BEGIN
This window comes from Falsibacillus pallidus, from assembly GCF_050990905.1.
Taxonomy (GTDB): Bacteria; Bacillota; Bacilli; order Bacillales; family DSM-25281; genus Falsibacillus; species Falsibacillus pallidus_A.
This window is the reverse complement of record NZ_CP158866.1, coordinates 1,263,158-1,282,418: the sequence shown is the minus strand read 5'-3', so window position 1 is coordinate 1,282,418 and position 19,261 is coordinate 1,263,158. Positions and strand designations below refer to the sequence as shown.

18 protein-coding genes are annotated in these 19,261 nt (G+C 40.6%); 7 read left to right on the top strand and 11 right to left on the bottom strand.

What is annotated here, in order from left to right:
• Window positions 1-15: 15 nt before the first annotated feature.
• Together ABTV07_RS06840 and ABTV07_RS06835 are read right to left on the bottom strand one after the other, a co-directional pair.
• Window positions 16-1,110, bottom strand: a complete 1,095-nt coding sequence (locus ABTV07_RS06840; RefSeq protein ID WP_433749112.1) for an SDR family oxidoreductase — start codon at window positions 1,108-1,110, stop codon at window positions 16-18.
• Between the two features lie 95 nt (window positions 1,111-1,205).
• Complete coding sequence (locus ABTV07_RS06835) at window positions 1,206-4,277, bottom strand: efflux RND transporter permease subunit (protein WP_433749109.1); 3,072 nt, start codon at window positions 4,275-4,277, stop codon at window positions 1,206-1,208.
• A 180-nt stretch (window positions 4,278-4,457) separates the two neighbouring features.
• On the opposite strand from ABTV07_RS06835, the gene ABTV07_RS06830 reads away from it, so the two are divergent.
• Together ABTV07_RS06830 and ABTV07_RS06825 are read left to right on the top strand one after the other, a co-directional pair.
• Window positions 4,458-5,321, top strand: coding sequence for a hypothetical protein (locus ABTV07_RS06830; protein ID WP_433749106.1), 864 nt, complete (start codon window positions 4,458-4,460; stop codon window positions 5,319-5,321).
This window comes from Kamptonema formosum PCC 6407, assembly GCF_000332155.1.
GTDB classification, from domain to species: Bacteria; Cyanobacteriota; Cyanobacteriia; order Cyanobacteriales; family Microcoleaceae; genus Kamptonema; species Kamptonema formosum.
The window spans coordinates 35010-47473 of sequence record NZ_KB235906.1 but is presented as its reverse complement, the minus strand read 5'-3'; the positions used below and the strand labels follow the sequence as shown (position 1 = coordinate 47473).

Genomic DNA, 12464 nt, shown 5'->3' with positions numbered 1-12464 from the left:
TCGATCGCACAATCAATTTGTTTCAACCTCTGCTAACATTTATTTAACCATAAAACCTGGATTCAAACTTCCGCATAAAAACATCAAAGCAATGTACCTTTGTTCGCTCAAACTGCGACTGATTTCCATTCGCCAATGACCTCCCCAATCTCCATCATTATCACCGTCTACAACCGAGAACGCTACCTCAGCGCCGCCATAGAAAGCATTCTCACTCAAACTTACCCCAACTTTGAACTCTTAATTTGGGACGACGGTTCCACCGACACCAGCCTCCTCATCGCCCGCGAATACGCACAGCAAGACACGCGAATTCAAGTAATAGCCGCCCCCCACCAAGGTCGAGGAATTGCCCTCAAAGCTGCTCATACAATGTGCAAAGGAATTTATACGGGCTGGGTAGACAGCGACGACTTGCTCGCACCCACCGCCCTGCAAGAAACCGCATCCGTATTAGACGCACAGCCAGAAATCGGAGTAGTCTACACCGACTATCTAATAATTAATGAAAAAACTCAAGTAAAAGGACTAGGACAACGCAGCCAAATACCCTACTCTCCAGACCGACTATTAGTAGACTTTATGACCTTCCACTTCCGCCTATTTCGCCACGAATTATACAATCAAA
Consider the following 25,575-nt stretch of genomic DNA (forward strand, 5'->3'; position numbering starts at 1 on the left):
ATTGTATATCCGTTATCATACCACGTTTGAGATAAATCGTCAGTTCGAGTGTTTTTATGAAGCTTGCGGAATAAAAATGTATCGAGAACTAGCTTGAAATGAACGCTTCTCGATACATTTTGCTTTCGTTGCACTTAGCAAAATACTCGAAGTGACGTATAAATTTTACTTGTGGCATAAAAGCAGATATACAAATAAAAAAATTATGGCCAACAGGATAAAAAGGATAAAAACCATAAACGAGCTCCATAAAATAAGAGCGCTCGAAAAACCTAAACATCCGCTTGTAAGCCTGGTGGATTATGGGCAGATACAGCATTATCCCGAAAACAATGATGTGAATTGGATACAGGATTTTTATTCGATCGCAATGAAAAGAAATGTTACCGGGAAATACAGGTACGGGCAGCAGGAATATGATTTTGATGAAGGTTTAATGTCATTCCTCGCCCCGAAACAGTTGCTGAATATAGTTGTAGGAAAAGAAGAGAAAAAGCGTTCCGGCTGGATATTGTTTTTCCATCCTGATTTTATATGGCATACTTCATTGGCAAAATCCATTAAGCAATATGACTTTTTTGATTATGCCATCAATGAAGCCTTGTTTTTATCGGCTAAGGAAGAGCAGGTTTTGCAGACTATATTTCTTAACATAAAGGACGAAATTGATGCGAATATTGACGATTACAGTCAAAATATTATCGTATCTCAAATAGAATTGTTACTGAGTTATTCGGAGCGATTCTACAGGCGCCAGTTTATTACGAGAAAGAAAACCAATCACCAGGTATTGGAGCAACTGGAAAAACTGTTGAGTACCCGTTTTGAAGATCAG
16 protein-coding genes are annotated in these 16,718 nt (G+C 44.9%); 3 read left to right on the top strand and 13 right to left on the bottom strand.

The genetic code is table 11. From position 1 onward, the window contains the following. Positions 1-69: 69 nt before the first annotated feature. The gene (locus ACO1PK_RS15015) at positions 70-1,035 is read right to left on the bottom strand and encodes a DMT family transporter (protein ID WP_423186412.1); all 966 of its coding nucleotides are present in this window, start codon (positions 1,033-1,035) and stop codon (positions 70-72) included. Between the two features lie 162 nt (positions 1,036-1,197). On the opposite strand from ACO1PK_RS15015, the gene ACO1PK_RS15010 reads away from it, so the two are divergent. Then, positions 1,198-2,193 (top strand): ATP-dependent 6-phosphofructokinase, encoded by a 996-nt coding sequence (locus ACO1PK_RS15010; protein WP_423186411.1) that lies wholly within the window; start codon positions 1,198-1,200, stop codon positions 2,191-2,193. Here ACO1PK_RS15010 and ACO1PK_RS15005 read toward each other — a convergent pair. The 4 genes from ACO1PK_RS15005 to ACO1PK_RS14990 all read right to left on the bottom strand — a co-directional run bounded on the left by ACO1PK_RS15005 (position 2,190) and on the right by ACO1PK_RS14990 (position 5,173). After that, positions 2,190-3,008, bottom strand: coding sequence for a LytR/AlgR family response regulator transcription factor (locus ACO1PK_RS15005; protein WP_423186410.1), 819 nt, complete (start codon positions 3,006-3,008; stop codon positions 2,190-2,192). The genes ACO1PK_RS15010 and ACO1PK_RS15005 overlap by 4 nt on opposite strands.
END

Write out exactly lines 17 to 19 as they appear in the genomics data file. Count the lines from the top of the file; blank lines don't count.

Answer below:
The window spans coordinates 35010-47473 of sequence record NZ_KB235906.1 but is presented as its reverse complement, the minus strand read 5'-3'; the positions used below and the strand labels follow the sequence as shown (position 1 = coordinate 47473).

Genomic DNA, 12464 nt, shown 5'->3' with positions numbered 1-12464 from the left:
TCGATCGCACAATCAATTTGTTTCAACCTCTGCTAACATTTATTTAACCATAAAACCTGGATTCAAACTTCCGCATAAAAACATCAAAGCAATGTACCTTTGTTCGCTCAAACTGCGACTGATTTCCATTCGCCAATGACCTCCCCAATCTCCATCATTATCACCGTCTACAACCGAGAACGCTACCTCAGCGCCGCCATAGAAAGCATTCTCACTCAAACTTACCCCAACTTTGAACTCTTAATTTGGGACGACGGTTCCACCGACACCAGCCTCCTCATCGCCCGCGAATACGCACAGCAAGACACGCGAATTCAAGTAATAGCCGCCCCCCACCAAGGTCGAGGAATTGCCCTCAAAGCTGCTCATACAATGTGCAAAGGAATTTATACGGGCTGGGTAGACAGCGACGACTTGCTCGCACCCACCGCCCTGCAAGAAACCGCATCCGTATTAGACGCACAGCCAGAAATCGGAGTAGTCTACACCGACTATCTAATAATTAATGAAAAAACTCAAGTAAAAGGACTAGGACAACGCAGCCAAATACCCTACTCTCCAGACCGACTATTAGTAGACTTTATGACCTTCCACTTCCGCCTATTTCGCCACGAATTATACAATCAAA